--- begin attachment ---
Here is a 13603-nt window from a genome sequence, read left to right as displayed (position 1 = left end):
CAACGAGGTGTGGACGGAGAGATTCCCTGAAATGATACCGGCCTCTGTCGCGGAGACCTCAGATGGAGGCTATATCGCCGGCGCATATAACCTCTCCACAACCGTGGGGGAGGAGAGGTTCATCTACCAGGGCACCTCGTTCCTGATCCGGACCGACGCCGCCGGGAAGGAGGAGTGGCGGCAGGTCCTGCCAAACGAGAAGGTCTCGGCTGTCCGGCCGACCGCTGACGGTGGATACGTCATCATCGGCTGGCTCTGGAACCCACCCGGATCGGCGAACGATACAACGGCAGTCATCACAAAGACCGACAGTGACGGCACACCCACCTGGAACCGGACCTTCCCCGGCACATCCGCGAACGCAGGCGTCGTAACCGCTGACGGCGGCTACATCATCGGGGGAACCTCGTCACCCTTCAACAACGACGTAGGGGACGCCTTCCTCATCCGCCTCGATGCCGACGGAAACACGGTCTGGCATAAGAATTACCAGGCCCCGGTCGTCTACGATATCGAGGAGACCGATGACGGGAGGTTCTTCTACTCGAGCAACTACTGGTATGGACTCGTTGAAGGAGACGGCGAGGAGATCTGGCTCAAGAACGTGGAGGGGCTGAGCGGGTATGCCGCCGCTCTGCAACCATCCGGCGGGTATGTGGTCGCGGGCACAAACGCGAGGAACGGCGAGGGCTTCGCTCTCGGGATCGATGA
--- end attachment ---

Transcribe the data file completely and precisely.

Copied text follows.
Here is a 13603-nt window from a genome sequence, read left to right as displayed (position 1 = left end):
CAACGAGGTGTGGACGGAGAGATTCCCTGAAATGATACCGGCCTCTGTCGCGGAGACCTCAGATGGAGGCTATATCGCCGGCGCATATAACCTCTCCACAACCGTGGGGGAGGAGAGGTTCATCTACCAGGGCACCTCGTTCCTGATCCGGACCGACGCCGCCGGGAAGGAGGAGTGGCGGCAGGTCCTGCCAAACGAGAAGGTCTCGGCTGTCCGGCCGACCGCTGACGGTGGATACGTCATCATCGGCTGGCTCTGGAACCCACCCGGATCGGCGAACGATACAACGGCAGTCATCACAAAGACCGACAGTGACGGCACACCCACCTGGAACCGGACCTTCCCCGGCACATCCGCGAACGCAGGCGTCGTAACCGCTGACGGCGGCTACATCATCGGGGGAACCTCGTCACCCTTCAACAACGACGTAGGGGACGCCTTCCTCATCCGCCTCGATGCCGACGGAAACACGGTCTGGCATAAGAATTACCAGGCCCCGGTCGTCTACGATATCGAGGAGACCGATGACGGGAGGTTCTTCTACTCGAGCAACTACTGGTATGGACTCGTTGAAGGAGACGGCGAGGAGATCTGGCTCAAGAACGTGGAGGGGCTGAGCGGGTATGCCGCCGCTCTGCAACCATCCGGCGGGTATGTGGTCGCGGGCACAAACGCGAGGAACGGCGAGGGCTTCGCTCTCGGGATCGATGA